Tuesday, August 28, 2012

Choosy Moms

Do moms have to make a choice? Motherhood or woman? Sexual being or asexual nurturer?

Can the two co-exist?

I grew up in a place, in a time, when s-e-x was not a topic for discussion. It was a topic that brought shame. I never got "the talk," I just pieced together the necessary information (or not) myself. I did see "the film" in 5th grade, where I learned that there is a certain time each month when we would be forced to wear a belted contraption and would be excused from PE. I misunderstood this monthly thing to be a weekly thing and it terrified me. I was happy to be wrong on that--and that the film was woefully out of date. I think they still show the same film today at my alma mater.

I entered adulthood ignorant about many ways that my body worked, as did most of the others around me. Sex was something to be ashamed of, not something to be understood. I grew up in the 70s and 80s, late in the sexual revolution and on the cusp of the AIDS epidemic ... perhaps the thinking was that if it wasn't talked about, it wouldn't be a problem? I think a lot of things were handled in this fashion--ignore it; it will pass. I learned much through trial and error. I maybe made some choices I wouldn't have made, had I been more informed ... but maybe I would have made the same stupid choices. Kids will be kids, right?

But now, I'm a parent. I'm a wife. How do I balance being a mom and being a wife? It's simple--I just do (some days more effectively than others). Because they are both part of who I am. When I had kids, I didn't give up any part of my being, except for the part that would consider going bungee-jumping or participating in any other activity that might end my life (like riding on the Ferris Wheel. That thing is crazy scary! Way too high up in the air.). I love my family, and like Ayelet Waldman who came out and said that she loved her husband more than her kids (here), I put my marriage before my kids. And I make time for all that this entails.

I teach my children to be empowered. I want them to be successful in life, find fulfillment, reach their goals and above all else, to be happy. But I don't subjugate my marriage to make that happen; my children see that their parents love each other, that we are a united front, that there are times when we need to be alone together and that this is a way that we keep our relationship strong. Door locks should not be undervalued.

There are those who would say that I'm doing my children a disservice by living my life this way; that, by becoming a mother, I need to step away from being a woman first. And I say hell no.


My identity as a woman is made up of any number of things, including my role as a mother. Including my role as a wife. And so many other things, like my love of punk music (which I didn't give up when I had kids), my tattoos (ditto) and my deep and abiding belief in the inherent goodness of people.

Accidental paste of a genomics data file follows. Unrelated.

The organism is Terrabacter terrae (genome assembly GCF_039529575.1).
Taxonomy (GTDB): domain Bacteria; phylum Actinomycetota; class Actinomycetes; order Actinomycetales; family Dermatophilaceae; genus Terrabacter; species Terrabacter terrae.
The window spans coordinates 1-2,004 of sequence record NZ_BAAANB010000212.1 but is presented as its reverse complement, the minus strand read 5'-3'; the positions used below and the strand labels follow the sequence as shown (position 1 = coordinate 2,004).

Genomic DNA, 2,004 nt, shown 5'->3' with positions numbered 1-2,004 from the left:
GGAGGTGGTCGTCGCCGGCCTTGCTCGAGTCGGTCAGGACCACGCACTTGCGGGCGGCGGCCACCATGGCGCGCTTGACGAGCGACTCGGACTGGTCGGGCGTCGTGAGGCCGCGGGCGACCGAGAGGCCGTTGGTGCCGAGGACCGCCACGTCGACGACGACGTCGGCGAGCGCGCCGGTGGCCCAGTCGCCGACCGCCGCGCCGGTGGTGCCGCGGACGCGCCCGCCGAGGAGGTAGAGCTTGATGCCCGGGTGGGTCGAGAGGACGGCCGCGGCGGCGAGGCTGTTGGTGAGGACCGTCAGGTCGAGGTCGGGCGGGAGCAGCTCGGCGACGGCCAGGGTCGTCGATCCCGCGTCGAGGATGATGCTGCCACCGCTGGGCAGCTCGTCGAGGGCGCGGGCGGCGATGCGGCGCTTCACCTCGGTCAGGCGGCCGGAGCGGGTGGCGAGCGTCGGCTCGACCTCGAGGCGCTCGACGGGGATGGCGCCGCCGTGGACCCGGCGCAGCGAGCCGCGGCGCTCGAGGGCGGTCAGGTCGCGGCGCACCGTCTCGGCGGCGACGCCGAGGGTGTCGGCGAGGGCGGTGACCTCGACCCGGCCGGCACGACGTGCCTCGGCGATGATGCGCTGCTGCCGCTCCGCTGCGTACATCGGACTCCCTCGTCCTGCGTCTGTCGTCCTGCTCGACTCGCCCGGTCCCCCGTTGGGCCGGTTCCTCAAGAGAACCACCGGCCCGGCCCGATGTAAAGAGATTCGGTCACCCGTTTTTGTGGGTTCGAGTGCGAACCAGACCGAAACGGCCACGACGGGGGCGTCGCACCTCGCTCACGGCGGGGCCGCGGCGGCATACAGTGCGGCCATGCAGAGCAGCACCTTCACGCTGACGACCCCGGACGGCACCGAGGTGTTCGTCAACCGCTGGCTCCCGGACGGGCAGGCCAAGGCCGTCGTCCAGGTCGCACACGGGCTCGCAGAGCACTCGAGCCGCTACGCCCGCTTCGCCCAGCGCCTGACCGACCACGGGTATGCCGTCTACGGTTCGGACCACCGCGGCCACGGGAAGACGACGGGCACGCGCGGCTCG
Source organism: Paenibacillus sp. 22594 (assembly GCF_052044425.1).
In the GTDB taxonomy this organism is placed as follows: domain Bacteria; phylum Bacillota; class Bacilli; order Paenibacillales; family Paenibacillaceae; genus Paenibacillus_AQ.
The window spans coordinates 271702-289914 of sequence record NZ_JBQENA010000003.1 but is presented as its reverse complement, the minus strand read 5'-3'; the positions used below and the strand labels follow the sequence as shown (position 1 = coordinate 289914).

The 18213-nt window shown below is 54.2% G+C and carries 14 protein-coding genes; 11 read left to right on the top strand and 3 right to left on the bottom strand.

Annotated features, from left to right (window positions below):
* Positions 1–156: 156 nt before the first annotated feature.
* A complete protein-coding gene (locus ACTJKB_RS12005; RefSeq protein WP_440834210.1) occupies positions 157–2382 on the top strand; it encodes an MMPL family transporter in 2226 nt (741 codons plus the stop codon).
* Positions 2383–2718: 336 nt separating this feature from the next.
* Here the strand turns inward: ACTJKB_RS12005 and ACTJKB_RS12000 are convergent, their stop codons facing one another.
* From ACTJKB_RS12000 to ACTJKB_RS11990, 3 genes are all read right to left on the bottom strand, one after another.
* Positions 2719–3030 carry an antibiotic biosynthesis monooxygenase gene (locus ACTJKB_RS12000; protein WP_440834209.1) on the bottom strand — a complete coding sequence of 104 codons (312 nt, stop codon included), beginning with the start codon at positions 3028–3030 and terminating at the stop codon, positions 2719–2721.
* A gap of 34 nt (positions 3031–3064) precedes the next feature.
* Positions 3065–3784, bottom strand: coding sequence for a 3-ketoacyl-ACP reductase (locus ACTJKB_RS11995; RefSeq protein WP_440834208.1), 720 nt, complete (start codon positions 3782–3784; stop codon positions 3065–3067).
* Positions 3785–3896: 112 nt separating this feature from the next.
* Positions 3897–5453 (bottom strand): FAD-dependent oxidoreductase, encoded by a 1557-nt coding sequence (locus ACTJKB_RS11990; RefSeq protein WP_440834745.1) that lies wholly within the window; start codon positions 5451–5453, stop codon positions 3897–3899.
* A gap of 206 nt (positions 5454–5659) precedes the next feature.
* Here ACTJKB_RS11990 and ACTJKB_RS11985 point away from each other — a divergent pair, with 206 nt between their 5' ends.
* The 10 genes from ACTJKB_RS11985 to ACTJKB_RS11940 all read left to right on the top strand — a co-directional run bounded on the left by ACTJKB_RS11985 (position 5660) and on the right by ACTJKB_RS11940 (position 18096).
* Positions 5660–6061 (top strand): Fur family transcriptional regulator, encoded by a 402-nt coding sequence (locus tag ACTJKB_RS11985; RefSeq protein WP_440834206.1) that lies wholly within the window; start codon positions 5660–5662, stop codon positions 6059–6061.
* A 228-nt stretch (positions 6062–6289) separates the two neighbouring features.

I will raise my children to respect themselves and their own needs (sexual and otherwise) in the proper manner--with respect for themselves and others; with an understanding that it's not a bad thing; and at a time when it's age-appropriate. Right now, their ages demand that I teach them to be self-confident in their abilities, right from wrong, good manners, good nutrition. And that's what I do. But as they get older and they have questions (and they will have questions), my greatest wish is that these lines of communication remain open so I can teach them bigger lessons about what life holds for them.


  1. I'm thankful I get to raise my kids in a loving environment, although I anticipate some groaning and lament over the parental PDA in the future. It's one of the best gifts we can give them. We also don't hide our rare disagreements, and then our open apologies. Each kid gets plenty of time with us, so when we say we need "private time," they don't complain. Great post!
    BTW, I hate ferris wheels.

  2. You just described my upbringing, too. Dang, were we sisters? There were a lot of people in my house when I was a kid... anyway, just had to say THANKS and YOU ROCK because all of us who got the DIY course in sexual awareness start at a deficit in parenting. This, I think is a critical part of parenting, and since I was shorted on it, I don't want to pass the favor on to my kids. I don't always have the answers, and maybe you don't either, but I think you've got an edge on me. So now, like it or not, you are my role model.

    Great post.

  3. You are so good. SO good. :)

  4. Jammie: I agree. We are happy, mad, angry and sorry around one another. If we don't show kids how emotion looks, how will they know? Agree on the one-on-one time for all, as well.

    Erin: We were so out of it back then, we didn't even see each other!? lol. Knowledge is power, yes?

    Heather: You are the smartest person I know. ;) Thanks for the loves & support, sister.